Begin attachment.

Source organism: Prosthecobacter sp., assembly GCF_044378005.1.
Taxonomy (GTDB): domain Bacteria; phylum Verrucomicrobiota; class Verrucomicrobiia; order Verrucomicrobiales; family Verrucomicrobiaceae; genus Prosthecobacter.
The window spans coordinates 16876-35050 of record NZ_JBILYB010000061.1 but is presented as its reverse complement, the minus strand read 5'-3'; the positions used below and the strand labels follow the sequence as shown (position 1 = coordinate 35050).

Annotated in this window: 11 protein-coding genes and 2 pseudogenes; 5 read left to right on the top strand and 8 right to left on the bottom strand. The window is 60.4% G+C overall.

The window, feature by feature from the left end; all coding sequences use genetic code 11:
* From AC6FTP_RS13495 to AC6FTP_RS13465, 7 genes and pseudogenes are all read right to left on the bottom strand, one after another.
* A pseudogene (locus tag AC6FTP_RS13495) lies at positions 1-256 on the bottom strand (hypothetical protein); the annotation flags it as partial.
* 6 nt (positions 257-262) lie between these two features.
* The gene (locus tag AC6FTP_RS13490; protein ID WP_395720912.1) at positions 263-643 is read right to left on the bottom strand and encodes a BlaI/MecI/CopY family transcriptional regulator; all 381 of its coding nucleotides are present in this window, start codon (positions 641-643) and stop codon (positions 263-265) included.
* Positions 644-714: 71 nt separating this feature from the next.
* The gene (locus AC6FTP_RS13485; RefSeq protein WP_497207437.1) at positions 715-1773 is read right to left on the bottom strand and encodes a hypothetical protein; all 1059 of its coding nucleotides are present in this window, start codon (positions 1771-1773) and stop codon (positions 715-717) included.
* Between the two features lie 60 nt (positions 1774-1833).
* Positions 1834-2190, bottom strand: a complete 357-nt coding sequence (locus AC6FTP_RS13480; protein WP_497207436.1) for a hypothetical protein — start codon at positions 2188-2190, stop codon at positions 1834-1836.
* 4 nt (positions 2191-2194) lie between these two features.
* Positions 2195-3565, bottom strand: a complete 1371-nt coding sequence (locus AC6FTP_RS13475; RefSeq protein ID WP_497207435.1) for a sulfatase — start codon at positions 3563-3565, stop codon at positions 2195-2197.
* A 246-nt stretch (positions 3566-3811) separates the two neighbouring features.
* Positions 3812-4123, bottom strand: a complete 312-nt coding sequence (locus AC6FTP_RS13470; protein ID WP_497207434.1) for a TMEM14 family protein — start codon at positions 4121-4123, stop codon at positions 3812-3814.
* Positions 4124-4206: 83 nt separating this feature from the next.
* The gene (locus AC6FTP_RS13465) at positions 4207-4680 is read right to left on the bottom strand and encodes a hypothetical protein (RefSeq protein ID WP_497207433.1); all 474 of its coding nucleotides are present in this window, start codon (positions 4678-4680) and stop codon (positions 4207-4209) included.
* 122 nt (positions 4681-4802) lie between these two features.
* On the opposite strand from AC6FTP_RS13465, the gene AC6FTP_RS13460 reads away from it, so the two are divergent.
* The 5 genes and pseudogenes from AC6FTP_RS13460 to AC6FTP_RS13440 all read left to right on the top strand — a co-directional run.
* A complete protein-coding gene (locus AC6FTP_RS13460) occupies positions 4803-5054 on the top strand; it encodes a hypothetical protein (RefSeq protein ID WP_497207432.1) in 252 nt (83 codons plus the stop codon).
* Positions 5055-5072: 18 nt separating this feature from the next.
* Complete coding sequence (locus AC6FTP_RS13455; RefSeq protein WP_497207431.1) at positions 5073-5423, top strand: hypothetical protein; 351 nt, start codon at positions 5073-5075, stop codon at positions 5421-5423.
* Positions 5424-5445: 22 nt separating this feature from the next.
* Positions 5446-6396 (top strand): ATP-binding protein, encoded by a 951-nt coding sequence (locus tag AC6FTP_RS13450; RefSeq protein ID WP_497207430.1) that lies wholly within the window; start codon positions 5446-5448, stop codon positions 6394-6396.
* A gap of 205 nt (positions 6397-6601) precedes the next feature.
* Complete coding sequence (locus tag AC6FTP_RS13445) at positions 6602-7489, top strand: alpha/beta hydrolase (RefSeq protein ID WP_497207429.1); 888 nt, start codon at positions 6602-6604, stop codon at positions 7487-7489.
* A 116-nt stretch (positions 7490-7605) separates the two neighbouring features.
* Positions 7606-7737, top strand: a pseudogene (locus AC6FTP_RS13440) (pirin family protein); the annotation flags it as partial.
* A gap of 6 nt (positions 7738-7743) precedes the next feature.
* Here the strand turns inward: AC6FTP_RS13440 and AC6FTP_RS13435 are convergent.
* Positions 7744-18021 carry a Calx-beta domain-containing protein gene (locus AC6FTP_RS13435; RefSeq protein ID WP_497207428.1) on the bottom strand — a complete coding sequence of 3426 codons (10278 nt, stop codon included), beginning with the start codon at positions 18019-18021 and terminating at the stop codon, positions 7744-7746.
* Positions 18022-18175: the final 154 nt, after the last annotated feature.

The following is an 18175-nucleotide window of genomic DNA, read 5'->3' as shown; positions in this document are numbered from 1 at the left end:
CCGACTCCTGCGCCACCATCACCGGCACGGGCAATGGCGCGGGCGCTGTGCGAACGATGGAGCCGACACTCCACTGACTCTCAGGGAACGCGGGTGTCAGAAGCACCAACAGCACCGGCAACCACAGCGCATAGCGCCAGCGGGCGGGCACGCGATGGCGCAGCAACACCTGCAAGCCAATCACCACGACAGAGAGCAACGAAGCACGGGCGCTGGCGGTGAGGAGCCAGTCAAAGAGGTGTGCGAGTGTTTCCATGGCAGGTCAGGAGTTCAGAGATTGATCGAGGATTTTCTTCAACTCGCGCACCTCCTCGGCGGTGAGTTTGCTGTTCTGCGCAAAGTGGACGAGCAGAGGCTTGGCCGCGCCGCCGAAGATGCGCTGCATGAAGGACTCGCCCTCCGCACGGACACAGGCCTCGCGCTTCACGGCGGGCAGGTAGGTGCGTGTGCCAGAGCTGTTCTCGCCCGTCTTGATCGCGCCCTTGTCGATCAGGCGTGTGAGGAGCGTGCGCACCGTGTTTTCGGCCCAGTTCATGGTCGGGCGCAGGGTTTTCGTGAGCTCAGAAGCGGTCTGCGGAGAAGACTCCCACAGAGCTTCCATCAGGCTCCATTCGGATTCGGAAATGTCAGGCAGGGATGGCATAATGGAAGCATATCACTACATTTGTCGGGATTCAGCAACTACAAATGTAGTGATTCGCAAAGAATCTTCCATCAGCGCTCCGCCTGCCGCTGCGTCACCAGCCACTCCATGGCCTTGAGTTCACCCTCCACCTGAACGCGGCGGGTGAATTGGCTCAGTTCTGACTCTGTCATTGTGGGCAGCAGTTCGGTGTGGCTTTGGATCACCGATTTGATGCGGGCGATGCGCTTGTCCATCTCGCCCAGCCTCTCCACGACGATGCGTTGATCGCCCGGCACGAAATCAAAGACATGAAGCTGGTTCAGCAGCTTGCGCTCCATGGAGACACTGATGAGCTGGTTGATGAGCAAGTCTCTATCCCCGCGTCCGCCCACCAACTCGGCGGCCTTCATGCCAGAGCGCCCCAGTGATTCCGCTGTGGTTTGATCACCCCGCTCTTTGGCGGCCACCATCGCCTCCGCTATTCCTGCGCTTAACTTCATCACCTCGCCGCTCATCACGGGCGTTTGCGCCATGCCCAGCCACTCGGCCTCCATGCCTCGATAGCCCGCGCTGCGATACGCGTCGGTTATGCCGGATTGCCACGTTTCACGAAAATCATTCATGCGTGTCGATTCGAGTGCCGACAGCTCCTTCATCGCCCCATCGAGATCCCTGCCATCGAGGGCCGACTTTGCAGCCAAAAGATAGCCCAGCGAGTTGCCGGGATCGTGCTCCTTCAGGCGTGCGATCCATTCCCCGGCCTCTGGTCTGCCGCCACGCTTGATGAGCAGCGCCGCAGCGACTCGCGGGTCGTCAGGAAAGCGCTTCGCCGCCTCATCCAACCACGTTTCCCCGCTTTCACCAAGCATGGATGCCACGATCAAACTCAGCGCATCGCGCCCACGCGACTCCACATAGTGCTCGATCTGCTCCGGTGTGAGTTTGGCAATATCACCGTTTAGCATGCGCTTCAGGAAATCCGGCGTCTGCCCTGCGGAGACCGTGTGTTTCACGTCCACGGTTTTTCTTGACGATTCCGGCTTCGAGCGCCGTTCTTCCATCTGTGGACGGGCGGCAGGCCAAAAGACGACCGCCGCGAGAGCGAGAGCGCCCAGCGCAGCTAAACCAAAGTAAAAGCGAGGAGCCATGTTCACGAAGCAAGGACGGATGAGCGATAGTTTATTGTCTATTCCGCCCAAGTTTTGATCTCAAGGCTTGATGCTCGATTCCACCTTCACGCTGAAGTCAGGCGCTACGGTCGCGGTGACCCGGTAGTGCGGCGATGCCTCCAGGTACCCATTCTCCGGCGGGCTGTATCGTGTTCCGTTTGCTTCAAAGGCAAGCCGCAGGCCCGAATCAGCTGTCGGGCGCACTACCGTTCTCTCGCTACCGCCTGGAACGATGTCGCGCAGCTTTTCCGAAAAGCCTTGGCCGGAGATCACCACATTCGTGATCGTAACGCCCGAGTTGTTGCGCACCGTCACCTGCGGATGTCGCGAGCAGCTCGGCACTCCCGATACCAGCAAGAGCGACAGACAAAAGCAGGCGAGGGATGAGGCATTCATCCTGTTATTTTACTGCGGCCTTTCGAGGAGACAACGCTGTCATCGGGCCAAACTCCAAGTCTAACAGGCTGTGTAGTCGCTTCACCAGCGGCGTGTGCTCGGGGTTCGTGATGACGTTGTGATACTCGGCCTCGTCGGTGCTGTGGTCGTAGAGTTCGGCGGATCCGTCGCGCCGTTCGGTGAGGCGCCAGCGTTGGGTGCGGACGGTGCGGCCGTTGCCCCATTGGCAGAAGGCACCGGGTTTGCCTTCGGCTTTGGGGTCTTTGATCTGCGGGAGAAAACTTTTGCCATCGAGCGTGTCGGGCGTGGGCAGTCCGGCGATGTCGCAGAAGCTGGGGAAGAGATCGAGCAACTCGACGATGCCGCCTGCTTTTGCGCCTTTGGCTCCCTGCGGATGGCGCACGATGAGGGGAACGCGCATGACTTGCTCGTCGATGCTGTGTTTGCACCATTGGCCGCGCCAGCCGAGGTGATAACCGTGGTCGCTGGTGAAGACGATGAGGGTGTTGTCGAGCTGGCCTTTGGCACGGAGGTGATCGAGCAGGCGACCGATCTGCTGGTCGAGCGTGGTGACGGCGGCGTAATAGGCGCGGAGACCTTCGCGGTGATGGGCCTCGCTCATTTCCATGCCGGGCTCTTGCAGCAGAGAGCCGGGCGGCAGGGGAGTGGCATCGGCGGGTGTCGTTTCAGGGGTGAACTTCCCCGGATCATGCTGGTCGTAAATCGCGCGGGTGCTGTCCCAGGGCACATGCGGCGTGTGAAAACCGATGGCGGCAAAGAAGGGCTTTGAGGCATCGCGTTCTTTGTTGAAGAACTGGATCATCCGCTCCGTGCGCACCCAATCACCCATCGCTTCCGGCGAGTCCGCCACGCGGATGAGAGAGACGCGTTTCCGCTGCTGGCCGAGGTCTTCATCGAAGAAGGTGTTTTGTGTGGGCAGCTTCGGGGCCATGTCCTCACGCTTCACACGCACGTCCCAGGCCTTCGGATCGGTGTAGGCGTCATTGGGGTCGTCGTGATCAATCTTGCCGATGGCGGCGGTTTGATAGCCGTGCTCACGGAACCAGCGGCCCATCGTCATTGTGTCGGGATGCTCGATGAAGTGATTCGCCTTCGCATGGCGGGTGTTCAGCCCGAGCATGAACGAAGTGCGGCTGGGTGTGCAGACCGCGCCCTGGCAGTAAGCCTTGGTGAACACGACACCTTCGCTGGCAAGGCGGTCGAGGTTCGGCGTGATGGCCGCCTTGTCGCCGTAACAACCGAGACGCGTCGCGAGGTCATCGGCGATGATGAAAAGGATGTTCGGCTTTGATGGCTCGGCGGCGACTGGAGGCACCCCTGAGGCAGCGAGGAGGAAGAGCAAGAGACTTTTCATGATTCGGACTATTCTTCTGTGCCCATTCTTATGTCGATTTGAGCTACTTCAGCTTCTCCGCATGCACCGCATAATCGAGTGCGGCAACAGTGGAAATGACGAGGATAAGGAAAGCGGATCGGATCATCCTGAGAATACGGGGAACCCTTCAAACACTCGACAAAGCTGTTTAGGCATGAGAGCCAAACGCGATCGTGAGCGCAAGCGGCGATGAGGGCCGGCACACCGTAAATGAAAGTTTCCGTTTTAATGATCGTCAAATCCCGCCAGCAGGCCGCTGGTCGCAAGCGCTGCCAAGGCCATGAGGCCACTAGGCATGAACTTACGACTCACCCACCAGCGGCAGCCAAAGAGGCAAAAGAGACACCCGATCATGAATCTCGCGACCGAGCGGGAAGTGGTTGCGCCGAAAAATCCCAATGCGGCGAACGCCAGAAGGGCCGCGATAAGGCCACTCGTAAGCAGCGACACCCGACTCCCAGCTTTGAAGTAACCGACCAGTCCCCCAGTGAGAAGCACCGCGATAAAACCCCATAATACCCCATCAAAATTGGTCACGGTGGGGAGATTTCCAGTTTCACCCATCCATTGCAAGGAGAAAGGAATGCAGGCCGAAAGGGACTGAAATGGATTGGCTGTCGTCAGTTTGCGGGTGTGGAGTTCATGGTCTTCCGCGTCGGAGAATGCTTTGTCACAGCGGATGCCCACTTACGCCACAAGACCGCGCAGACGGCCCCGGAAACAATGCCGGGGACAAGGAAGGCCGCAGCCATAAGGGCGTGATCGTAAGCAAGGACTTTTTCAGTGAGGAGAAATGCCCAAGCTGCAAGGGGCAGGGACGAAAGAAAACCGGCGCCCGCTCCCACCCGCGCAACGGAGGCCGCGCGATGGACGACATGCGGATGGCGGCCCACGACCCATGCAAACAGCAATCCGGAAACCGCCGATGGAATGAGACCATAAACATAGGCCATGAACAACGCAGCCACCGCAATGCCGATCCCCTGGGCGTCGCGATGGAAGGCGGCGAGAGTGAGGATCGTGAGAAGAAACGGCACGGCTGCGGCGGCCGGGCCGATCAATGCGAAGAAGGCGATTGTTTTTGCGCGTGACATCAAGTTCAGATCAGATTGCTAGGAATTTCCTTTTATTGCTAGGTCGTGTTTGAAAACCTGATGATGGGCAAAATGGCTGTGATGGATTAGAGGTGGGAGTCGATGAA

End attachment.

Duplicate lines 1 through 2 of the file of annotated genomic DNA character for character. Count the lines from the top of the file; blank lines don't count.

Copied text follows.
Source organism: Prosthecobacter sp., assembly GCF_044378005.1.
Taxonomy (GTDB): domain Bacteria; phylum Verrucomicrobiota; class Verrucomicrobiia; order Verrucomicrobiales; family Verrucomicrobiaceae; genus Prosthecobacter.